And now, for a lighter topic, let’s talk about one of my absolute favorite places to visit in Chicago, the Garfield Park Conservatory. First opened to the public in 1908, the Garfield Park Conservatory is one of the oldest and largest greenhouse conservatories in the U.S. (and probably the world!).
Its gorgeous, must-see campus includes two acres of public greenhouse space and 10 acres of outdoor gardens. Plus, it is free. Even if it were not, I would gladly pay 100 times over because it is so spectacular. Stepping into the warm, earthy air of the Conservatory truly makes you feel like you’ve escaped to another land.
Let me show you what I mean.
The largest room in the Conservatory, the Palm House is home to more than 70 palms (though it feels like hundreds) in addition to many other types of plants. As you may expect, it is very tropical (read: warm). Wear layers if it’s cold outside because you will be a little toasty in your winter attire.
Though it’s hard to choose, this is probably my favorite room in the Conservatory. Jens Jensen, the Conservatory’s designer, designed this room to allow visitors to see what Illinois looked like millions of years ago. In my humble opinion, prehistoric Chicago was stunning. I could spend hours in here (if it were not quite so warm, that is).
A nice resting spot during the day, this room apparently turns into quite the event space at night. Right now it features a chandelier that seems to be channeling Disney’s EPCOT. The futuristic Luftwerk design “is a kinetic chandelier of water and light inspired by the circular geometry of the Flower of Life–the universal symbol of creation. With each illuminated droplet, circular trays catch the water below, magnifying ripple shadows across the floor of the Conservatory’s Horticulture Hall.” With tranquil music to accompany this design, it’s very peaceful.
Sugar from the Sun
This room guides visitors along four botanical environments–water, air, sun, and sugar–to help them learn how plants grow and are sustained. An educational room, it’s great for learners of all ages.
Elizabeth Morse Genius Children’s Garden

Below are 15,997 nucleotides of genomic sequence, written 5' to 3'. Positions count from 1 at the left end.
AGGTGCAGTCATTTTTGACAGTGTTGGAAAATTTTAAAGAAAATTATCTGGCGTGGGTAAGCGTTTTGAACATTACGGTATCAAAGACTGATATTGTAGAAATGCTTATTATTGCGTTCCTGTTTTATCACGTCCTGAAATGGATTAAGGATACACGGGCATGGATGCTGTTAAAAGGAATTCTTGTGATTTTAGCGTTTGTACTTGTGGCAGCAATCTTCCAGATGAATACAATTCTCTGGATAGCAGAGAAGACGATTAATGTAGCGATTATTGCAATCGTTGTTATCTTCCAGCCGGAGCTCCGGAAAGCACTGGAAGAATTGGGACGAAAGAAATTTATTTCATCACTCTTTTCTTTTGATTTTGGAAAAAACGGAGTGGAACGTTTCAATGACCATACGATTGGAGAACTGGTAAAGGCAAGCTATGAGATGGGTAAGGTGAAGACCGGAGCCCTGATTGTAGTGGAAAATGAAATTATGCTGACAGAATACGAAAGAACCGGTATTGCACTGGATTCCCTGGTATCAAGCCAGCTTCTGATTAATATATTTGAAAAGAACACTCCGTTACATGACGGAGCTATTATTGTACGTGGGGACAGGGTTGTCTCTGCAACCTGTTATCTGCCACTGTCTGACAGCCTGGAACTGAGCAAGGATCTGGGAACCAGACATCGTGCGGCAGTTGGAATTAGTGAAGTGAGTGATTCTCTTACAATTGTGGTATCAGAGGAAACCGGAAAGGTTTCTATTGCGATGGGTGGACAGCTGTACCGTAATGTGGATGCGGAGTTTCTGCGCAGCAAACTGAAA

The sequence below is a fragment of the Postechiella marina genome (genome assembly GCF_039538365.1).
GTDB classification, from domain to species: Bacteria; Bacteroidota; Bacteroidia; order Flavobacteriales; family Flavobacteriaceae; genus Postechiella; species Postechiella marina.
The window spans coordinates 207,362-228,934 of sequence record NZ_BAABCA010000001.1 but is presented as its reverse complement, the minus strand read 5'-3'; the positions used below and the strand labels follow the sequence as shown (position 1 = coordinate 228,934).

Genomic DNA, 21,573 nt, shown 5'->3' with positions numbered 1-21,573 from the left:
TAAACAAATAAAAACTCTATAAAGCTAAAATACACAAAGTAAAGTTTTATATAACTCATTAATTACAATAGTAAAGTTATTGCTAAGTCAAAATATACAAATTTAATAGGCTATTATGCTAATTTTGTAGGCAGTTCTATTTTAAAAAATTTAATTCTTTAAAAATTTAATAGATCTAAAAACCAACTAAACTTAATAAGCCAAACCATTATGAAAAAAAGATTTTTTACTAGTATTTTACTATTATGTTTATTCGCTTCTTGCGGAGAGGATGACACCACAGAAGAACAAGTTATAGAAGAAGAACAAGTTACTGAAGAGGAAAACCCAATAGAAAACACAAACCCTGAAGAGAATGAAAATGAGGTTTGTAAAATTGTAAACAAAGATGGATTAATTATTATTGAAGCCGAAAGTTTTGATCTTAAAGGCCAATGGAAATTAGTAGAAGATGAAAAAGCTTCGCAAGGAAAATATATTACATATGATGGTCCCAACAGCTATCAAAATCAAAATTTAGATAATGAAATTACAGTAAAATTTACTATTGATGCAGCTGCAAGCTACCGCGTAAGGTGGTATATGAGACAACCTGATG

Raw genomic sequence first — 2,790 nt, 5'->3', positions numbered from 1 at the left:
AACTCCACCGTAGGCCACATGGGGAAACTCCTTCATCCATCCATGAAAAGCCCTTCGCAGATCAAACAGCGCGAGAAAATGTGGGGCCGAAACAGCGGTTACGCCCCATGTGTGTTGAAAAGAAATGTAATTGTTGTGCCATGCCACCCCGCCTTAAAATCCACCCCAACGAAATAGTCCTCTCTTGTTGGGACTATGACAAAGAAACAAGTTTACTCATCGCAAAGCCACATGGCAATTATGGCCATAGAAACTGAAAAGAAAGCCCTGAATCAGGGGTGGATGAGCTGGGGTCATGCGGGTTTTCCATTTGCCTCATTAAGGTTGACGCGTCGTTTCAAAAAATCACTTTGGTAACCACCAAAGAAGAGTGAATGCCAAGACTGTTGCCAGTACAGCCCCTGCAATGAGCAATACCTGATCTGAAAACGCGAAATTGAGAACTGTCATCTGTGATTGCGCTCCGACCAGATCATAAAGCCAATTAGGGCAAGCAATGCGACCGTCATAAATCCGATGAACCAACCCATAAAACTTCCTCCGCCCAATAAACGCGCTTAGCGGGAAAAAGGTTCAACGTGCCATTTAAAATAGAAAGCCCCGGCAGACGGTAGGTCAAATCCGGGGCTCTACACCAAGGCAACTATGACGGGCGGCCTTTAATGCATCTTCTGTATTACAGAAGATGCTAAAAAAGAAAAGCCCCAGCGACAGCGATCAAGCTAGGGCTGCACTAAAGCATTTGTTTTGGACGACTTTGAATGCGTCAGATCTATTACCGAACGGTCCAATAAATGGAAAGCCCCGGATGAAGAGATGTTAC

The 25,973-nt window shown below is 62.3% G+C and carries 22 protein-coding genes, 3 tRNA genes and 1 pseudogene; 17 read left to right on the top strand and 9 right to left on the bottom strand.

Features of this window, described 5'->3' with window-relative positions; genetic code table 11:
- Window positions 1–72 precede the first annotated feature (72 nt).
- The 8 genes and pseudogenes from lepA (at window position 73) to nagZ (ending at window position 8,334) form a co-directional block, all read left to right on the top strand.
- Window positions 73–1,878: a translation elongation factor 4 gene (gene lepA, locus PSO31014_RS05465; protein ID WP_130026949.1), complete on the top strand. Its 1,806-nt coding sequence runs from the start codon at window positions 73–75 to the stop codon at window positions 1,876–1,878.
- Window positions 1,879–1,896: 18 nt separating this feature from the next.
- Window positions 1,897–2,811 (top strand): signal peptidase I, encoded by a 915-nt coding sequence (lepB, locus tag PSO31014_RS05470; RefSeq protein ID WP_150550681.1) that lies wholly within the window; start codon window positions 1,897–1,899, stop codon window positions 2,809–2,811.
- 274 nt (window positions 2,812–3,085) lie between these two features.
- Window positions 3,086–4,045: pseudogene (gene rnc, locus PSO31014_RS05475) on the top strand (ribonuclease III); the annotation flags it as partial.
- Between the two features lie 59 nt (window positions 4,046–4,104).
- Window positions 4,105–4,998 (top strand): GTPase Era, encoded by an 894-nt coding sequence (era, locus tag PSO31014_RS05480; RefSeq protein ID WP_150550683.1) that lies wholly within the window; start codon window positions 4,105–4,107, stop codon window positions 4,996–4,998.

This room is the most interactive, which is fitting because it is designed as a space for children. In addition to beautiful plants and ponds, a terrace overlooking the room features a huge slide (pictured below). I expect to Baby Brown Bear will be burning a lot of energy here in the not-too-distant future. For now, there is a little baby area with mats and informative and stimulating seedling artwork.
This room’s bonus is the Golden Snitch display (also pictured below) hanging from the ceiling. Upon further investigation, I discovered that they are actually rosemary and sage-filled “fireflies” as a nod to the Pagan ritual for the Winter Solstice. But a girl can dream.
This room is home to several cacti and succulents. During one recent visit, I learned that all cacti are succulents, but not all succulents are cacti. Cacti are succulents that are usually covered with spines instead of leaves. The more you know.
During my first visit, this room was actually undergoing some kind of construction. When I returned, I casually asked someone what they had done. He said, “There was a rampant snake problem they had to deal with.” He must have seen the absolute horror on my face (remember, I am extremely afraid of snakes), because he quickly added, “No, I’m totally kidding. They were just updating the room.” I still kept a close eye out for any slithering movements.
This is a room I typically don’t spend much time in, but it’s a shame because it has a lot to offer. “Aroid” apparently “refers to a specific flower structure that is common to many houseplants,” so there are a lot of things that everyday gardeners may recognize here. My favorite features are the glass sculptures created by Dale Chihuly (as seen below). The “Persian Lily Pads” are a bright pop of color against an already vibrant green background.
Before you enter the Show House, I encourage you to do a little drum roll. This room is breathtaking. Stop to soak up the dazzling array of colors before you. Breathe in the intoxicating fragrances around you. It’s honestly hard to digest so much beauty. Logistically, it’s also a good room for a break because it’s cooler than the rest.
This outdoor garden is supposed to be both an homage to urban gardens in the structure and materials used, as well as a challenge to what we expect an urban garden to be. As you can see below, it feels like an extension of the dreamland you enter when you go to the Conservatory. It’s hard to believe you’re still in Chicago.
This space, which is also quite beautiful, is inspired by Monet’s gardens in Giverney, France. From all my visits, it seems to be a less explored part of the Conservatory, so make sure you actually take the time to find it.
Plan Your Visit
Location and hours
The Garfield Park Conservatory is located at 300 N. Central Park Avenue, Chicago, IL 60624. It is open 365 days a year from 9:00 a.m. to 5:00 p.m. every day except Wednesdays, when it stays open until 8:00 p.m.
Parking and transportation
It is easily accessible by car and even has a free parking lot next to the main entrance. I’ve never had a problem finding a spot, though I’ve never visited on a weekend. It’s also right next to the Conservatory-Central Park Drive Green Line ‘L’ stop.
Food and drink
I plan to bring a packed lunch and picnic in the gardens this summer, but in case you forget food, there’s also a gift shop that sells snacks and beverages.
Stroller or carrier?
While most of the Conservatory is handicap and stroller-friendly, the Fern Room does not have a ramp to my knowledge. Therefore I’d suggest either wearing baby or packing your carrier in your stroller so you can explore to the fullest.
What are you waiting for? Seriously. If you have lived here all your life, you need to visit. If you only have one hour to spare, you need to visit. Stop reading this and go!